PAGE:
Different strategies can be developed by members from different states and districts, tailor made to the political realities they face. A key concern is to figure out if they have enough collective muscle to allow a much superior Democrat to emerge victorious in a primary. If so, they typically have to establish membership in the Democratic Party by a certain date. Otherwise, they have to consider their options – e.g., does joining the Green Party make sense, or is that totally unnecessary as there is only one Green in the field, and they can just show up to vote for them in the general election?

They will not be loyal Democrats or loyal Greens or loyal-any-party. What they will be loyal to is their own collective will and convictions about what direction the country should be taking.

When Nancy Bordiers’ invention gets implemented and adopted, or some other vote bloc formation technology gets widely adopted, forming a Tentative Democrats of America will become easy. Right now, while it will be a messier and slower process, it seems a shame to waste the opportunity that a decaying Democratic Party represents, in terms of losing voters who can help fix it from the inside, or help pressure it from the outside.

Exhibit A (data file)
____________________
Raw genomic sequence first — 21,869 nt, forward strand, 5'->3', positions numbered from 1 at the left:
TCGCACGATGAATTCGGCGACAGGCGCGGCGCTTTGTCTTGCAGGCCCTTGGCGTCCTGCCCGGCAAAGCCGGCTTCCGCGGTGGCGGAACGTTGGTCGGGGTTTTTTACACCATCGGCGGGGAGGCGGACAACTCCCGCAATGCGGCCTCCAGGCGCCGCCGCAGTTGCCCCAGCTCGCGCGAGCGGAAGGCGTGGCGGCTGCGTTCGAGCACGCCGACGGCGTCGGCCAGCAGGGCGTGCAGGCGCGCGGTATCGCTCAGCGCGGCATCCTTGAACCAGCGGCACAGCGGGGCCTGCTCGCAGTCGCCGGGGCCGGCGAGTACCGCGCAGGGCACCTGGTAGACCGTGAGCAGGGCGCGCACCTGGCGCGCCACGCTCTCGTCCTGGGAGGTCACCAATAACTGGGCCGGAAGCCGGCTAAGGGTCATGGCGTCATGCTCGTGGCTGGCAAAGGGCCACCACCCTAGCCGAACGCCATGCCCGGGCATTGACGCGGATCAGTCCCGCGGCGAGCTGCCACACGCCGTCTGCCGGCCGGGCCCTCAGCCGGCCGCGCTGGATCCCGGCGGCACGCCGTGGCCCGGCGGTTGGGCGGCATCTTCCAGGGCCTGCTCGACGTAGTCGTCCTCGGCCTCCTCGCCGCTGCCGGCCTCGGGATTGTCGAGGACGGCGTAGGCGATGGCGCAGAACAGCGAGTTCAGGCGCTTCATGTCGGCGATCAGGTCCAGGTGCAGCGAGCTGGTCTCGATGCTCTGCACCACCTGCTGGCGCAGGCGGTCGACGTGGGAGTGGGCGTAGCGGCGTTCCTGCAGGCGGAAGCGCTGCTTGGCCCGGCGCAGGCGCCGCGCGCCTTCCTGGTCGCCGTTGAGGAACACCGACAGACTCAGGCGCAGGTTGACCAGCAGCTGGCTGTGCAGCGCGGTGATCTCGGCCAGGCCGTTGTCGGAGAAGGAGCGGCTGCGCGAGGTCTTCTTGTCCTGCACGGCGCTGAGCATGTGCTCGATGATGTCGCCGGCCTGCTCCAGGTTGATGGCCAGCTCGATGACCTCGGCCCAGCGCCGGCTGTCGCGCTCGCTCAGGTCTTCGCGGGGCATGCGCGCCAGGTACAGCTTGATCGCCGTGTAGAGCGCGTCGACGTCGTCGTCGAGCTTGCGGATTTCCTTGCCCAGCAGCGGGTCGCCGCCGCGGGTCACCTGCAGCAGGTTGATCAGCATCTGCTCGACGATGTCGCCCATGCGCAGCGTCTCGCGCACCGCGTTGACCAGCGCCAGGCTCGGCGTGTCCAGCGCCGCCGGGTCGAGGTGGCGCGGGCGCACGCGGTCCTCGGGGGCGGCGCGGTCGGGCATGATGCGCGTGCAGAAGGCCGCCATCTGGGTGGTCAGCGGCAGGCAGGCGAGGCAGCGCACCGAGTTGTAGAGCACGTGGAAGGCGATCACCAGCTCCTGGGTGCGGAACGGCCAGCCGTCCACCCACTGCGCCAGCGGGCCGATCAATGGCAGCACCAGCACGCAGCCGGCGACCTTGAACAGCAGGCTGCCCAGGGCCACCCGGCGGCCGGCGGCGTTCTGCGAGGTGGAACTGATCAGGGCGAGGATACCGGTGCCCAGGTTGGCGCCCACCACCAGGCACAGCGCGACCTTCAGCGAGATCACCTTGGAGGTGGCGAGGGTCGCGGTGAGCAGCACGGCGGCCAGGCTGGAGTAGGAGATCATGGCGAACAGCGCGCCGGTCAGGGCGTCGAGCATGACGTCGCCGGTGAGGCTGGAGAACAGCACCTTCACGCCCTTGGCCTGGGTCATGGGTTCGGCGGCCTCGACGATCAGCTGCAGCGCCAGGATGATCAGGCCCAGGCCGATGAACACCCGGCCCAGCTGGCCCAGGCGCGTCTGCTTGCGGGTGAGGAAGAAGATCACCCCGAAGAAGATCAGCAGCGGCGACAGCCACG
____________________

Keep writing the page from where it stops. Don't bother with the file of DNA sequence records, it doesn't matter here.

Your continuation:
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3 comments

    • banger on August 31, 2009 at 9:49 pm

    but, to me,  clearly, the “So You Want To Form A New Party? Hmmm, Come With Me” diary had it essentially right. Delving into electoral politics at this time is a waste of time outside the Democratic Party as a practical matter. That doesn’t mean that a new party shouldn’t be formed–it should but it should concentrate on non-electoral politics where to create a strong base. Things like organizing the “new” economy not necessarily into unions but into economic institutions that feed us and not the corporate sector that, as things stand, can do everything from hiring PR to thugs to do as they please including fixing elections. Raw political power that comes from the ability to project force is what we are missing. Then we can focus on electoral politics. The current set up is totally fixed and there’s nothing anyone on the left or right can do to change it.